A concise account of the history of human sexuality, from the times of Ancient Greece to the contemporary furore over gender identity and LGBT.
Charlotte McGann tells the story of human sexuality from the days of the hunter gatherers through to modern times. She explores the attitudes of the ancient Greeks and Romans to sex - and at the many ways in which their attitudes and mores mirrored our own. She takes us rapidly through history, from the Elizabethan age, and the attitudes to sex explored in plays like Shakespeare's Romeo and Juliet, to the buttoned-up Victorians and modern times, exploring the influence of key figures like Alfred Kinsey, who initiated the modern era of sex research in 1947, and his successors, Masters and Johnson, who created the first sex clinic in 1965. Philip Larkin once famously observed: “Sexual intercourse began/In nineteen sixty three/ (which was rather too late for me) - / Between the end of the “Chatterley” ban/ And the Beatles's first LP.” What did he mean? And to what extent was he right? How much did sex and our attitudes to it really change from the mid sixties onwards? And what about sexual attraction? What causes it? How differently do men and women think about it? Why have attitudes to it, and to gender, become so fraught? And what of the dark side of sex? In the course of this concise but comprehensive study, Charlotte McGann looks at all these questions - and many others - as she puts in context an issue of enduring fascination to us all.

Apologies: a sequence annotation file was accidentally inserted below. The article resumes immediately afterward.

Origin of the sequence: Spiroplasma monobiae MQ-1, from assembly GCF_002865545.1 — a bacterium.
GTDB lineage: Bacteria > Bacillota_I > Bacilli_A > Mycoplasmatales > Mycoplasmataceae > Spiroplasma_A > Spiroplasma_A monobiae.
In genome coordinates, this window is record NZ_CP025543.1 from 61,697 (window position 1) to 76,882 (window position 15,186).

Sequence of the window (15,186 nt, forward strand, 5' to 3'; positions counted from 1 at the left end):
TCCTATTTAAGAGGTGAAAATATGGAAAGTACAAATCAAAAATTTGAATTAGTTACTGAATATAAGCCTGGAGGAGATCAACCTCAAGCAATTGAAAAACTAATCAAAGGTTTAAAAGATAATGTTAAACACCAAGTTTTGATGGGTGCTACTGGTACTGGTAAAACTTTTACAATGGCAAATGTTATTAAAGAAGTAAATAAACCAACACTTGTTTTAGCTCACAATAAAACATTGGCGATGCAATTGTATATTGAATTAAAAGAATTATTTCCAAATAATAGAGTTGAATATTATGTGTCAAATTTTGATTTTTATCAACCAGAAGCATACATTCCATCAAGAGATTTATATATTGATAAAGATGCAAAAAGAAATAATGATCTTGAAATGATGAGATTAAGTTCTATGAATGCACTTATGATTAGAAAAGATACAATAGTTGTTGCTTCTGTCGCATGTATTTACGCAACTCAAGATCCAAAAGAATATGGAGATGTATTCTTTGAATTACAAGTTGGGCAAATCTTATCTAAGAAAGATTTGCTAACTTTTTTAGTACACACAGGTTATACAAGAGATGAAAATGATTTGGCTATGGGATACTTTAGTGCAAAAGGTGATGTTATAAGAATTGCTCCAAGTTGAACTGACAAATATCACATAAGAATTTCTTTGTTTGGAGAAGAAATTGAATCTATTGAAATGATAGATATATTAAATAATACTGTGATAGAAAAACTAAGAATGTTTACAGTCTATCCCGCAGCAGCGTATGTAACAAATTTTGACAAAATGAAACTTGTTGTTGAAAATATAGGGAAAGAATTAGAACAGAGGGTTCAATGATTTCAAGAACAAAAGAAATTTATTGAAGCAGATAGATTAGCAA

Charlotte McGann is the assistant editor of The Economist's lifestyle and culture magazine, 1843. She has written prolifically about contemporary cultural and sexual issues.
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